Last honors for Civil War veteran
All it took was 89 years and a persistent great-granddaughter.
Ware, a Civil War veteran, was born in 1845 to a wealthy family that settled the area now known as Paradise. Gold lured him to the Feather River region, where he married Mariah Williams, a Maidu Indian, and was promptly disowned by his family.
The couple settled in Caribou, a remote community on the Feather River, where he mined and operated a stamp mill. After 36 happy years together, Ware fell ill. He was sent to a veteran’s hospital near Petaluma, where he died in 1924 and was unceremoniously buried in a pauper’s grave. Mariah lived another six years never knowing the whereabouts of her husband’s remains. She was buried in a Native American cemetery near Caribou.
Fast-forward six decades, when Sandra Ellis became curious about her great-grandfather. She eventually found his unkempt grave and successfully petitioned to have his remains moved. Ellis planned to rebury Ware alongside his wife, but that cemetery is now off limits on U.S. Forest Service land. So Ellis found Miramar National Cemetery in San Diego, designated in 2010 for veterans.
Although she meticulously planned the details of the Dec. 30 ceremony, even Ellis was surprised when 75 people showed up. Among them were two of Ware’s granddaughters, both babies when he died. Now 90 and 91, the women were the only ones at the service who had ever met the man they were honoring at what could be the last funeral for a Civil War veteran.
With Ware finally resting in peace, the family has found peace, too, Ellis said: “We always felt something was undone. Now we feel satisfied deep in our bones.”
Truckers fear results of emission rules
The new regulations are forcing hundreds of truck and bus operators to make retrofits costing as much as $20,000 per vehicle, said Pat Cramer, whose Anderson-based company insures 350 trucks in Northern California. With as many as one in every 10 local jobs truck-related, “this will devastate the economy of Northern California,” she said.
California Air Resources Board officials say diesel particulate matter represents 70 percent of the cancer risk posed by toxic air contaminants. The emissions reductions will decrease premature cancer deaths by 2,700 annually, said Beth White, who oversees implementation of the air agency’s truck and bus regulation.
Cramer said she doesn’t question the need for cleaner air: “I do question the numbers they use to scare people to death.”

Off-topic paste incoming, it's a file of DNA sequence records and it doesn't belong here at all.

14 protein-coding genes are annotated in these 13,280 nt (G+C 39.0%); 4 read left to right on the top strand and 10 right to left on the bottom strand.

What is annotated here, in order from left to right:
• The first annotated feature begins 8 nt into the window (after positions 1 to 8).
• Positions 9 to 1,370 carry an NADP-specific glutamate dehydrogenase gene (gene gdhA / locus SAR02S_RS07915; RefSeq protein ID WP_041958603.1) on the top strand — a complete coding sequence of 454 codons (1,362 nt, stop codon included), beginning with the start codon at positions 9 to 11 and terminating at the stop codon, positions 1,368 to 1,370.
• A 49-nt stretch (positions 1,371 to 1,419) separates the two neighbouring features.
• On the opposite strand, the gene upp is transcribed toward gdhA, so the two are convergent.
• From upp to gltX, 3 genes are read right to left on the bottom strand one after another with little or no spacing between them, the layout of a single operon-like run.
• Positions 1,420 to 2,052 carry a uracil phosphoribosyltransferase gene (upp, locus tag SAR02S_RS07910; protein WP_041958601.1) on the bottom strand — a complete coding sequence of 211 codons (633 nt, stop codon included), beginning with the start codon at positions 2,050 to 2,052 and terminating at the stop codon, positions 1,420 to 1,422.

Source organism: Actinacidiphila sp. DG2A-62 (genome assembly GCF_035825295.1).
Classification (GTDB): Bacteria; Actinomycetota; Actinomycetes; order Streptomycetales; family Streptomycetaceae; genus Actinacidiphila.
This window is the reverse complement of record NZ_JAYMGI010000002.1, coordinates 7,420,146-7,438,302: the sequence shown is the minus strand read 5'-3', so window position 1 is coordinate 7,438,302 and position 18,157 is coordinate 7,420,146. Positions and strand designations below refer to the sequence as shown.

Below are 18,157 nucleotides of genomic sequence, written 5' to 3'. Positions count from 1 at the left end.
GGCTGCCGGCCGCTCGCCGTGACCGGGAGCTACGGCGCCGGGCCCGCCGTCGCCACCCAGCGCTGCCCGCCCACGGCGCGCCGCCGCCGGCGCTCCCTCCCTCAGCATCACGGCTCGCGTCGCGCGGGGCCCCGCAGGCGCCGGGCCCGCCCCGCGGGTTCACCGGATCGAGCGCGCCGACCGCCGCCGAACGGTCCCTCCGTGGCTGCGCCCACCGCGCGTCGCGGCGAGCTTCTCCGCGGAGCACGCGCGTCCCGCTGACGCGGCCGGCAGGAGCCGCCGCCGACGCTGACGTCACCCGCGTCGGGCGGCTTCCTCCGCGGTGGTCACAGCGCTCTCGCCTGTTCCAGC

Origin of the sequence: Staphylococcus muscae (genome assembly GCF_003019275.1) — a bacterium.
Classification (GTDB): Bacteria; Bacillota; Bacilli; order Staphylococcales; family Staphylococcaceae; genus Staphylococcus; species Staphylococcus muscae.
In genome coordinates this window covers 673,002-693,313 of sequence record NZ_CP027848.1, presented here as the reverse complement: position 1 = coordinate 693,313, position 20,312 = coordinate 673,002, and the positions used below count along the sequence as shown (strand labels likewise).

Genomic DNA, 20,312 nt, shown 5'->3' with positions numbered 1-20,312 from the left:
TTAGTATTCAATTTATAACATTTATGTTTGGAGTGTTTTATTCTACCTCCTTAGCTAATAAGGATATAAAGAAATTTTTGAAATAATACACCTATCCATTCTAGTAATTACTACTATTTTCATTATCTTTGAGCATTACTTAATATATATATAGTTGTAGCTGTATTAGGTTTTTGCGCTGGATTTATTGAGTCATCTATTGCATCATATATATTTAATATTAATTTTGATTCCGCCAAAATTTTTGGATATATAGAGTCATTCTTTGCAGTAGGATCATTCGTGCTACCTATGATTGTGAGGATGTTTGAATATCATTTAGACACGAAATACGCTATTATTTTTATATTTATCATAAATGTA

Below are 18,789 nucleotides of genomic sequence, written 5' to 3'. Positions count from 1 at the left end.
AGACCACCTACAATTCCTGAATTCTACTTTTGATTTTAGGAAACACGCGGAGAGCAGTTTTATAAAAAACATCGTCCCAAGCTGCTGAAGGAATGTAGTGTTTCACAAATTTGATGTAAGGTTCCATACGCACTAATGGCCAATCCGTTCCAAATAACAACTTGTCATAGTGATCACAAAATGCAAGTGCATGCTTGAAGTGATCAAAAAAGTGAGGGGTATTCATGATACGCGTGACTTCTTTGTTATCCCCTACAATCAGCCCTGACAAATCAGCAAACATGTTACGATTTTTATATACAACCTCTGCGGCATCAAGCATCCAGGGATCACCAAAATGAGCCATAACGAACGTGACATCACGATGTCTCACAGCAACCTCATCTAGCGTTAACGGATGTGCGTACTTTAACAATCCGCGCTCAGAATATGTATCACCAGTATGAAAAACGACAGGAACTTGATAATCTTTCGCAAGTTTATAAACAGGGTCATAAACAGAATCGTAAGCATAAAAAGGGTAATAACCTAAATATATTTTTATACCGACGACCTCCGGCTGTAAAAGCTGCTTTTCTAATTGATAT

The Air Resources Board may have gotten the truckers’ message because it has proposed additional flexibility in changes expected to be considered in April. Along with extending compliance deadlines, it may expand the area exempt from requirements to replace older engines. Truckers who made an effort to comply by Jan. 1 received additional extensions, White said.
That has not pacified the Alliance for California Business, a 300-member coalition of commercial and agricultural truckers. Its lawsuit against ARB challenges the legality of the new diesel emission standards for trucks and buses.
One step further for secessionists
Glenn County supervisors voted unanimously to join Siskiyou and Modoc in supporting withdrawal from California and formation of a state of Jefferson. “This is sending notice to the state that we’re tired of being their victim,” said Mike Murray, Glenn County board chairman.
Del Norte County opted for a financial analysis before declaring mutiny, while Tehama County decided in December to place the issue before voters in June.
Meanwhile in Siskiyou County, where supervisors have already voted to create a 51st state, supervisors faced an alternative to secession: a citizen-driven ballot initiative asking voters to approve creation of Republic of Jefferson Territory. Apparently at cross purposes with their Jefferson counterparts, territory backers say this geographic designation is easier than establishing a new state, which requires a vote of the state Legislature and the U.S. Congress.
Voters will decide in June, but just how the territory would function is vague, said Siskiyou County Administrative Officer Tom Odom: “We’re all a little confused, too.”
But the message behind both campaigns is clear: Rural Northern California is tired of urban-oriented state laws that regulate air quality and guns, and impose fees for water rights and state-provided fire protection.
After their vote to approve the territorial measure for a June ballot, Siskiyou supervisors heard a design review for a new county courthouse, to be built with $40 million in state funds.
Jane Braxton Little covers issues affecting Northern Californians.